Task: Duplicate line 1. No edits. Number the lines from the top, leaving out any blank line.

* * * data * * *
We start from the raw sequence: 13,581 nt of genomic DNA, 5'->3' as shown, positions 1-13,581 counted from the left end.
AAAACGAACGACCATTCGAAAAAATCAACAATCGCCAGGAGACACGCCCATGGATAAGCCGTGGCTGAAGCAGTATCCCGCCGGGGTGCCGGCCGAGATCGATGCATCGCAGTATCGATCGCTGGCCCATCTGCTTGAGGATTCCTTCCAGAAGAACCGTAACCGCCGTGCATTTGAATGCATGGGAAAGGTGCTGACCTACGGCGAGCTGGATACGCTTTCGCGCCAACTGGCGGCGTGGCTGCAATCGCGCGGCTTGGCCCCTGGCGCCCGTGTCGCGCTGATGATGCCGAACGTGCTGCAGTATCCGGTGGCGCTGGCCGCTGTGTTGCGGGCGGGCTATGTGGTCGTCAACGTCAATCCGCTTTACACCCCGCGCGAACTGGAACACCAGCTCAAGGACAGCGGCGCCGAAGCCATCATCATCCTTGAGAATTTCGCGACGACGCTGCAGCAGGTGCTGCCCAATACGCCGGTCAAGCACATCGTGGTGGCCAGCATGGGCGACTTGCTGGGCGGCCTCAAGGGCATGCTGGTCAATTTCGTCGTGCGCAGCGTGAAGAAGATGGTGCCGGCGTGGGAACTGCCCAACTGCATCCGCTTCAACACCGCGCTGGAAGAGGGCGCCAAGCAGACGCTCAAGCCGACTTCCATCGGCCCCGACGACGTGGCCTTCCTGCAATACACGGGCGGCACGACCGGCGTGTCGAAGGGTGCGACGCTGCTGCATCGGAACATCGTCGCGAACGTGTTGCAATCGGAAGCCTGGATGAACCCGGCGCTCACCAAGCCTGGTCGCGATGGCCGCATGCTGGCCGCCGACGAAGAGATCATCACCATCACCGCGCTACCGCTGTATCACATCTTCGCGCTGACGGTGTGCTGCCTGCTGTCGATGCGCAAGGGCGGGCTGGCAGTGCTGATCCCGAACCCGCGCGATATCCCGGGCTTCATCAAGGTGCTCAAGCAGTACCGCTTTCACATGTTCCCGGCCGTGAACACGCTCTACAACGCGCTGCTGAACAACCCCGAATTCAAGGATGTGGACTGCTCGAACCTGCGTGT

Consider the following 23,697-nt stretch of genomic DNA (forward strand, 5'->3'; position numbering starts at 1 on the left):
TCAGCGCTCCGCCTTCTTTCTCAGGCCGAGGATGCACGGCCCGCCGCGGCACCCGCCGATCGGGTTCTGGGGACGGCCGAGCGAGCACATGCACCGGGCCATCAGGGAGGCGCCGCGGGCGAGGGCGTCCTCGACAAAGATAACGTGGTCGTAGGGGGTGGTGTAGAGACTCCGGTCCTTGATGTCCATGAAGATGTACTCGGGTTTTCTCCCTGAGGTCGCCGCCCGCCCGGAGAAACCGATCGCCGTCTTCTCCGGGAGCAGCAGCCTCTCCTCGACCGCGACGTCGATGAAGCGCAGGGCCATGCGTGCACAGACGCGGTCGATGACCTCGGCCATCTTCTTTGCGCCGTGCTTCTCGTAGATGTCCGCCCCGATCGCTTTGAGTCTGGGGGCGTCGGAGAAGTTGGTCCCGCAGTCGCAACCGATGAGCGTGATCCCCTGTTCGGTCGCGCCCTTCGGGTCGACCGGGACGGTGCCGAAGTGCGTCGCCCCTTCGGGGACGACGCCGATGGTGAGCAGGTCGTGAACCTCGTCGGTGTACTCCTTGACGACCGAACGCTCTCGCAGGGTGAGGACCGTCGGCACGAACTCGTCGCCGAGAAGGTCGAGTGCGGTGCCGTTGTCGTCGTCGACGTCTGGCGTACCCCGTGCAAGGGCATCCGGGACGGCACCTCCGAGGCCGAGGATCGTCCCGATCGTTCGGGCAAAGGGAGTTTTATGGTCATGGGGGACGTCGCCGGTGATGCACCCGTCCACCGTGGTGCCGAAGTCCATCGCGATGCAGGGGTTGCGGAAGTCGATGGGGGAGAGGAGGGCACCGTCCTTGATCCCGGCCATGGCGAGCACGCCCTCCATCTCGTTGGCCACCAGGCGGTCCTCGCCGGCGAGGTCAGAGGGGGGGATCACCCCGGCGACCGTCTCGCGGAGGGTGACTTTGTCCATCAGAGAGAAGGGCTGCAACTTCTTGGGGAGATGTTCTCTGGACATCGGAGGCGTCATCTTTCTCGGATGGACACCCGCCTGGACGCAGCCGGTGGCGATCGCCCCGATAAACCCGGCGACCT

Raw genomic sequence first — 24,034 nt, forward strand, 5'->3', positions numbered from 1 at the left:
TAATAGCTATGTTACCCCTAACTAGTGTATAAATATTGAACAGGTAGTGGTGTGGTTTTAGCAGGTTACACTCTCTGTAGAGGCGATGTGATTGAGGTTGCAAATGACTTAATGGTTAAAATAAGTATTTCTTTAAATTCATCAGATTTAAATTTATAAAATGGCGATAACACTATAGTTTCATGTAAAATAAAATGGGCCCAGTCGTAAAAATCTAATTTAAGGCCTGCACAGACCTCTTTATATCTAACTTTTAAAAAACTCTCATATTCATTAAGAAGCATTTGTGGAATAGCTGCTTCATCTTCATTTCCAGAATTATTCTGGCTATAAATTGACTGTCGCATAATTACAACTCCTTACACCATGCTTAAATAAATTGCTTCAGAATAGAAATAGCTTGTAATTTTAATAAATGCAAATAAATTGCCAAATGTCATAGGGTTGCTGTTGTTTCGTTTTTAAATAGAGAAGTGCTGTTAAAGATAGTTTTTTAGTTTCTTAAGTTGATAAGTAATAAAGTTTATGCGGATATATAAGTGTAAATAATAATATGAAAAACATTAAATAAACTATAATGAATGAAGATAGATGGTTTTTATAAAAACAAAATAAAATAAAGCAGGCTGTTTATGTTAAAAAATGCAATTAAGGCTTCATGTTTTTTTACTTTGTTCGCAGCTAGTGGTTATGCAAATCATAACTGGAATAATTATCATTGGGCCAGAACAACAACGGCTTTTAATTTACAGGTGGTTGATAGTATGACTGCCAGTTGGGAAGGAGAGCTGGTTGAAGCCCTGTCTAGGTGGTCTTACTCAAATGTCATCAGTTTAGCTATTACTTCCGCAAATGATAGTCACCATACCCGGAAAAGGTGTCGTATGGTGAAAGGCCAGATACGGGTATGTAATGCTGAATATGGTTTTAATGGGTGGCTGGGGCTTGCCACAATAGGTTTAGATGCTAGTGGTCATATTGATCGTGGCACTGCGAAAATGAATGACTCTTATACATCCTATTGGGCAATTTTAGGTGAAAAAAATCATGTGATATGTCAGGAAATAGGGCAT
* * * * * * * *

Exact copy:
We start from the raw sequence: 13,581 nt of genomic DNA, 5'->3' as shown, positions 1-13,581 counted from the left end.